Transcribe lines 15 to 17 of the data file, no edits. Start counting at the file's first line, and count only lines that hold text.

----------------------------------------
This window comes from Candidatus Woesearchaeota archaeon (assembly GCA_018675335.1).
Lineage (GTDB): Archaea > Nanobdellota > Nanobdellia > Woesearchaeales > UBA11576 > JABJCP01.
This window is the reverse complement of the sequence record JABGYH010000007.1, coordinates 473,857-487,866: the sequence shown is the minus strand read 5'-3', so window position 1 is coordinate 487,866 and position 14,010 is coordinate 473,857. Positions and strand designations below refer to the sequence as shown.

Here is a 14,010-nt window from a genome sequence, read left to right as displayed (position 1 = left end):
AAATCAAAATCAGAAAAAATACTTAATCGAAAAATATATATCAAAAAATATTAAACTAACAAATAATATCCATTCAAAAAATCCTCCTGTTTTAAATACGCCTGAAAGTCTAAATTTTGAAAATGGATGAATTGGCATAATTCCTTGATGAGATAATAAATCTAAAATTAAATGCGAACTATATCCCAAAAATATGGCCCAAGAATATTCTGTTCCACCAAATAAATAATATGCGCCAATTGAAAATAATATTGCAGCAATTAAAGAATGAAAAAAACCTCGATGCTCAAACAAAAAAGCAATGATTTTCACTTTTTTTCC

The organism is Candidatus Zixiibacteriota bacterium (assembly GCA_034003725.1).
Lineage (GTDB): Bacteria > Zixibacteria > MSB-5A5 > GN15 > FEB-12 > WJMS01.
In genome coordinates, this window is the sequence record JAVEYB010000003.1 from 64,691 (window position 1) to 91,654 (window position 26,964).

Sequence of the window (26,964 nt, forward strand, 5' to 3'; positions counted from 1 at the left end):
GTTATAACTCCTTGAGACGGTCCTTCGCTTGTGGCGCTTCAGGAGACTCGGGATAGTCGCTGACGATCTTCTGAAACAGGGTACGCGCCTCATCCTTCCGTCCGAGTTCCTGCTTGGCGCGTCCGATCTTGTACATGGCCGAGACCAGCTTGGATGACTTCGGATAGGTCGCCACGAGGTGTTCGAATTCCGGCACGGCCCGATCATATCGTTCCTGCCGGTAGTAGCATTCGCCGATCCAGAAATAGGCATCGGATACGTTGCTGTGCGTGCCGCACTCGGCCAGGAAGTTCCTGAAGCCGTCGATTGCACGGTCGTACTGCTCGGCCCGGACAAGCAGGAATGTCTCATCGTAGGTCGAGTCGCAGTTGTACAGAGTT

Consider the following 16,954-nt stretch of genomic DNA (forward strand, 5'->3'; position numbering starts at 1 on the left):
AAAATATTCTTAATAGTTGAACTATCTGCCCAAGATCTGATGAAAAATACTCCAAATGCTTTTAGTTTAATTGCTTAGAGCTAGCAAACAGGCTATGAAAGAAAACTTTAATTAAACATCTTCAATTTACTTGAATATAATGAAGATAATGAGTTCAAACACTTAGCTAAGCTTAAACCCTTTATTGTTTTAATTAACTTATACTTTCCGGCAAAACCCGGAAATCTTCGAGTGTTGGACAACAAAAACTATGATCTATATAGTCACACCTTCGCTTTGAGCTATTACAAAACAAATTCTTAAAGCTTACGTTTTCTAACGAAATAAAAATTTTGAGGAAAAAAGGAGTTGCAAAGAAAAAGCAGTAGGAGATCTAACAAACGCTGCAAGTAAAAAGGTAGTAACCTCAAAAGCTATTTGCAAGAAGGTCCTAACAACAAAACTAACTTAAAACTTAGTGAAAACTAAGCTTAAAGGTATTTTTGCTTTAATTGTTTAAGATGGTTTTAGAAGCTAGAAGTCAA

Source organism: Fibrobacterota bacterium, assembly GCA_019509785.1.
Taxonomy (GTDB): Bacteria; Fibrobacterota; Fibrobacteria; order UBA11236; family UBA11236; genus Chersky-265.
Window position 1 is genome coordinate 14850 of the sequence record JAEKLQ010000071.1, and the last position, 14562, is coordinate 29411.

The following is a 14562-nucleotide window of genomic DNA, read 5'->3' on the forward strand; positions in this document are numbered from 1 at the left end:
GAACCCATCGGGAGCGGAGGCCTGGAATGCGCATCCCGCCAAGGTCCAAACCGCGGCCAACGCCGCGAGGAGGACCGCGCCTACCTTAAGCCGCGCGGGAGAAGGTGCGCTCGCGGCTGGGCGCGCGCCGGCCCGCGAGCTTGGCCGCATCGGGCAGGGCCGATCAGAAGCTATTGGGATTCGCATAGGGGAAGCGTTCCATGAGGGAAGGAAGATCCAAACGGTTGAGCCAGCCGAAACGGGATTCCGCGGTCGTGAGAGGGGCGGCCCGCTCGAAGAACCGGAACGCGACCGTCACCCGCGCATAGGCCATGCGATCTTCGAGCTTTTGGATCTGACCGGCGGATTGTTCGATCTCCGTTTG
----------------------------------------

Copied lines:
Window position 1 is genome coordinate 14850 of the sequence record JAEKLQ010000071.1, and the last position, 14562, is coordinate 29411.

The following is a 14562-nucleotide window of genomic DNA, read 5'->3' on the forward strand; positions in this document are numbered from 1 at the left end:
GAACCCATCGGGAGCGGAGGCCTGGAATGCGCATCCCGCCAAGGTCCAAACCGCGGCCAACGCCGCGAGGAGGACCGCGCCTACCTTAAGCCGCGCGGGAGAAGGTGCGCTCGCGGCTGGGCGCGCGCCGGCCCGCGAGCTTGGCCGCATCGGGCAGGGCCGATCAGAAGCTATTGGGATTCGCATAGGGGAAGCGTTCCATGAGGGAAGGAAGATCCAAACGGTTGAGCCAGCCGAAACGGGATTCCGCGGTCGTGAGAGGGGCGGCCCGCTCGAAGAACCGGAACGCGACCGTCACCCGCGCATAGGCCATGCGATCTTCGAGCTTTTGGATCTGACCGGCGGATTGTTCGATCTCCGTTTG